The fabulist holds his job? The dust has apparently settled in the scandal at the Village Voice, and there's a surprising survivor. After writer Nick Sylvester got busted for making up parts of a cover story two weeks ago, it looked pretty certain he'd lose his job. (He was asked to leave his other job at the music Web site Pitchfork, where he got his start.) But Gawker is reporting this morning that Sylvester will keep his spot at the Voice -- and meanwhile, the paper announced that acting editor-in-chief Doug Simmons has been fired. The announcement appeared on the Voice Web site via this classy handwritten note from executive editor Michael Lacey. As to why Sylvester is still hanging on to employment, the Gawker source said, "They like him." (Gawker, Gothamist)

A judge in Los Angeles has rejected Nicole Narain's request that she be allowed to release the sex tape she made with Colin Farrell, meaning the lawsuit over the tape will go to trial, likely sometime in July. (E! Online) ... Monday's Rock and Roll Hall of Fame inductions were kind of what you'd expect: The Sex Pistols didn't show, Lynyrd Skynyrd played "Free Bird," Ozzy Osbourne mumbled his way through an acceptance speech for Black Sabbath and there was an ugly band-feud moment when former members of Blondie tried to get up onstage to perform with Debbie Harry. (Associated Press) ... Celebrities beware, celebrity hounds rejoice: Gawker will be adding up-to-the-minute Google maps to its Gawker Stalker celebrity sightings, starting sometime Tuesday. (Lowdown) ... In what can only be seen as the unleashing of some pent-up frustration, Annie Proulx, the author of the short story "Brokeback Mountain," had a long piece on the Oscars in the Guardian over the weekend. Calling the academy voters "heffalumps" and implying that Scientology was behind the "Crash" win, Proulx writes: "And rumor has it that Lions Gate inundated the academy voters with DVD copies of 'Trash' -- excuse me -- 'Crash' a few weeks before the ballot deadline. Next year we can look to the awards for controversial themes on the punishment of adulterers with a branding iron in the shape of the letter A, runaway slaves, and the debate over free silver." (Guardian) ... Is South by Southwest getting too big? This year the music and film conference is expecting a record 10,000 attendees -- the crowds creating gridlock in Austin -- and even event organizers are starting to question the point of the festival. (Hollywood Reporter) ... Actress Maureen Stapleton, who won an Oscar, an Emmy and a Tony during her lifetime, died on Monday at age 80. Accepting the Oscar for best actress in 1981 for her role as Emma Goodman in "Reds," Stapleton said, "I want to thank ... everybody I ever met in my entire life." (Associated Press via Hollywood Reporter)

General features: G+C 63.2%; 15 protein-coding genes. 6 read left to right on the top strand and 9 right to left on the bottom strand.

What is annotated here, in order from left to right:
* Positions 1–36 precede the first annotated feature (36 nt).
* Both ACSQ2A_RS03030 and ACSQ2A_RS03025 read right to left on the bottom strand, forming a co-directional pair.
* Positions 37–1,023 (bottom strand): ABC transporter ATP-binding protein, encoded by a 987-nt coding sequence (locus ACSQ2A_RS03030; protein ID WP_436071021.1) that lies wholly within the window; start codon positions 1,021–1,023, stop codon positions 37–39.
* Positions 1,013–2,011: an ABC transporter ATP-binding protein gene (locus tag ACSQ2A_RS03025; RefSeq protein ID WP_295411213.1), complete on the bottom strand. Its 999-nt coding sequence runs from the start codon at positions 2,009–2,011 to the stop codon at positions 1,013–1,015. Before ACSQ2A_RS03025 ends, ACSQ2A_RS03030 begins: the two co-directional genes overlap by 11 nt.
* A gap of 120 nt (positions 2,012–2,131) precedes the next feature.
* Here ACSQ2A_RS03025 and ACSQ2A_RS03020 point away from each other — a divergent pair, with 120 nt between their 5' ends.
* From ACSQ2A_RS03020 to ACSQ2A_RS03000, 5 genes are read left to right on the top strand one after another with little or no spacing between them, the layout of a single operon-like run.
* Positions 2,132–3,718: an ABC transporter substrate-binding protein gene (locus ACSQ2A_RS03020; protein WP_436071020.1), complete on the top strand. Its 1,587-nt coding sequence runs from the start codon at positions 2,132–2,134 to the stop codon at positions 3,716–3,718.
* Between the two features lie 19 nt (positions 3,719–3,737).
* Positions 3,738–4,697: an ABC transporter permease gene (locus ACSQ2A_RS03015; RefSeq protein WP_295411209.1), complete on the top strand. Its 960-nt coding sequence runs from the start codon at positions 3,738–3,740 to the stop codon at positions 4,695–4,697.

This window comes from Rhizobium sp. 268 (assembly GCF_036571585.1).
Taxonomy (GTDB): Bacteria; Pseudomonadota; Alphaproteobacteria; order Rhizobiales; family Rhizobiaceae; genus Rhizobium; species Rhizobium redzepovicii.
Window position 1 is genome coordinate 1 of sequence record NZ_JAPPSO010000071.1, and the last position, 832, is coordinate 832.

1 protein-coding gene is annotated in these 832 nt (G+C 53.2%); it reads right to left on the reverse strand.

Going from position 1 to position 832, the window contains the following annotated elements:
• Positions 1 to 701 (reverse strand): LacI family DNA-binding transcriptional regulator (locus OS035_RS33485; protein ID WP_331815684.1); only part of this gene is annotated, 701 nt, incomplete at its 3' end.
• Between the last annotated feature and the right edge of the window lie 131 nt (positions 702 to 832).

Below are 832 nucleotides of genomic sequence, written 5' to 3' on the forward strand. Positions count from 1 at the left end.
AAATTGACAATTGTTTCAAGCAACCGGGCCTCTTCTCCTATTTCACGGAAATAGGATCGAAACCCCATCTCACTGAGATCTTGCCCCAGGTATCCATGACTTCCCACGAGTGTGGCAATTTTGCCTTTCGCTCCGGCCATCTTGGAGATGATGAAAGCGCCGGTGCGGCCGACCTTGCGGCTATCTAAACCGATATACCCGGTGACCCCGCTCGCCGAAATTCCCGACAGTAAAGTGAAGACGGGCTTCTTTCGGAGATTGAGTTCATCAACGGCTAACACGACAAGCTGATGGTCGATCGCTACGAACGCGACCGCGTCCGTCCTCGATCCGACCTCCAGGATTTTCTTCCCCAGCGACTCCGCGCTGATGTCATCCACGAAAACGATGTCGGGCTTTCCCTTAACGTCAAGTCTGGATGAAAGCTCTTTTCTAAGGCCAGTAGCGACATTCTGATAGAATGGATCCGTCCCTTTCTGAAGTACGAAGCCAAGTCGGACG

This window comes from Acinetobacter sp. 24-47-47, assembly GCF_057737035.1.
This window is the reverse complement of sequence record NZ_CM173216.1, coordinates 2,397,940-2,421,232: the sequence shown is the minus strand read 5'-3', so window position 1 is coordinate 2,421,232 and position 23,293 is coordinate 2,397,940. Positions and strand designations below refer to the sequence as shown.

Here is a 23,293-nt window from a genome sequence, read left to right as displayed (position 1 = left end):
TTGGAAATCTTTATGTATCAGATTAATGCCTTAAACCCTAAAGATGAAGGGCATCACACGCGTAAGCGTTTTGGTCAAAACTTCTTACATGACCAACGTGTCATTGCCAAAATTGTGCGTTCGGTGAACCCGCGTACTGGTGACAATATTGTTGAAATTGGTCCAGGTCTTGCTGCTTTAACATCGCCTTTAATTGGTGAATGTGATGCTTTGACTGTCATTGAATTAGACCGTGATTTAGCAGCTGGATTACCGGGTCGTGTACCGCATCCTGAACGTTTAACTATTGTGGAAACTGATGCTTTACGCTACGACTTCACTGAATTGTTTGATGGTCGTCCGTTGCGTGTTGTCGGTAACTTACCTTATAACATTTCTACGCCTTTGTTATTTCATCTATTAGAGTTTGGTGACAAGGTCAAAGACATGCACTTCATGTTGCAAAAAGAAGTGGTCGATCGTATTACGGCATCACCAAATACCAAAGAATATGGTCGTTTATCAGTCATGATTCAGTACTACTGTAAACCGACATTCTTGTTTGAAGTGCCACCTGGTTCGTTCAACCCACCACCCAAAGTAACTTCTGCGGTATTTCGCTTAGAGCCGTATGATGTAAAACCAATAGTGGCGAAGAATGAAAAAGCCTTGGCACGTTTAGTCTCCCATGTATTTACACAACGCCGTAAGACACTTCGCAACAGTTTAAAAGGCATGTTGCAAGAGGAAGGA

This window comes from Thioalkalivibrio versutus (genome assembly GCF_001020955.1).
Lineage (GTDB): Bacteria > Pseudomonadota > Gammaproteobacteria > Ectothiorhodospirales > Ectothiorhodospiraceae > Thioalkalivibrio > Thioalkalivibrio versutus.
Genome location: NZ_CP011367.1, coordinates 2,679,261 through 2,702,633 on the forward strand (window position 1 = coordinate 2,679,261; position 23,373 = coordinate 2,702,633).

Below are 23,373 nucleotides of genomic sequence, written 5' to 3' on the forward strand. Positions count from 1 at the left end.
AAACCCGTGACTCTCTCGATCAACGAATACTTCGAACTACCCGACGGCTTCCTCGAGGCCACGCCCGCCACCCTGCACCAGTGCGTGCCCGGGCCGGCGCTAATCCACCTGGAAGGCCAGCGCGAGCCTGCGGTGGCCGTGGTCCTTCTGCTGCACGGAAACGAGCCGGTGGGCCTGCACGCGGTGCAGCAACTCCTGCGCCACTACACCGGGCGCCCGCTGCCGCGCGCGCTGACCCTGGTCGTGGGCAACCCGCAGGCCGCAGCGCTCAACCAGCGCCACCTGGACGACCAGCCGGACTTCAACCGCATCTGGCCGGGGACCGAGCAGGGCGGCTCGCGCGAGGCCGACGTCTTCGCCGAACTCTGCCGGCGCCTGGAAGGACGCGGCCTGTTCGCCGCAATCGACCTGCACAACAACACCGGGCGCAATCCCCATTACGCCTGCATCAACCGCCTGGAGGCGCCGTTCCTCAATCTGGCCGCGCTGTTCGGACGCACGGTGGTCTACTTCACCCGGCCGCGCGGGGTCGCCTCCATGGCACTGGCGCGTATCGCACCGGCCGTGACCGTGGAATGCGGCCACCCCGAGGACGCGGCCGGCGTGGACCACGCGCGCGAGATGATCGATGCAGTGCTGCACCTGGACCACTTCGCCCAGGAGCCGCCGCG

-- Scott Lamb


Turn On:
For baseball fans, the Dominican Republic plays Venezuela in the second round of the first-ever "World Baseball Classic" (UPN, 7 p.m. EST), and in a very different kind of competition, Fox bets two hours on "American Idol" (8 p.m. EST). For music of another sort, fans of Bruce Springsteen can catch him and his E Street Band in an airing of their 1975 concert at Hammersmith Odeon in London (PBS, check local listings), while the hour and a half season premiere of "Nashville Star" (USA, 10 p.m. EST) gives would-be country-music pop stars their moment in the sun.

-- Joe DiMento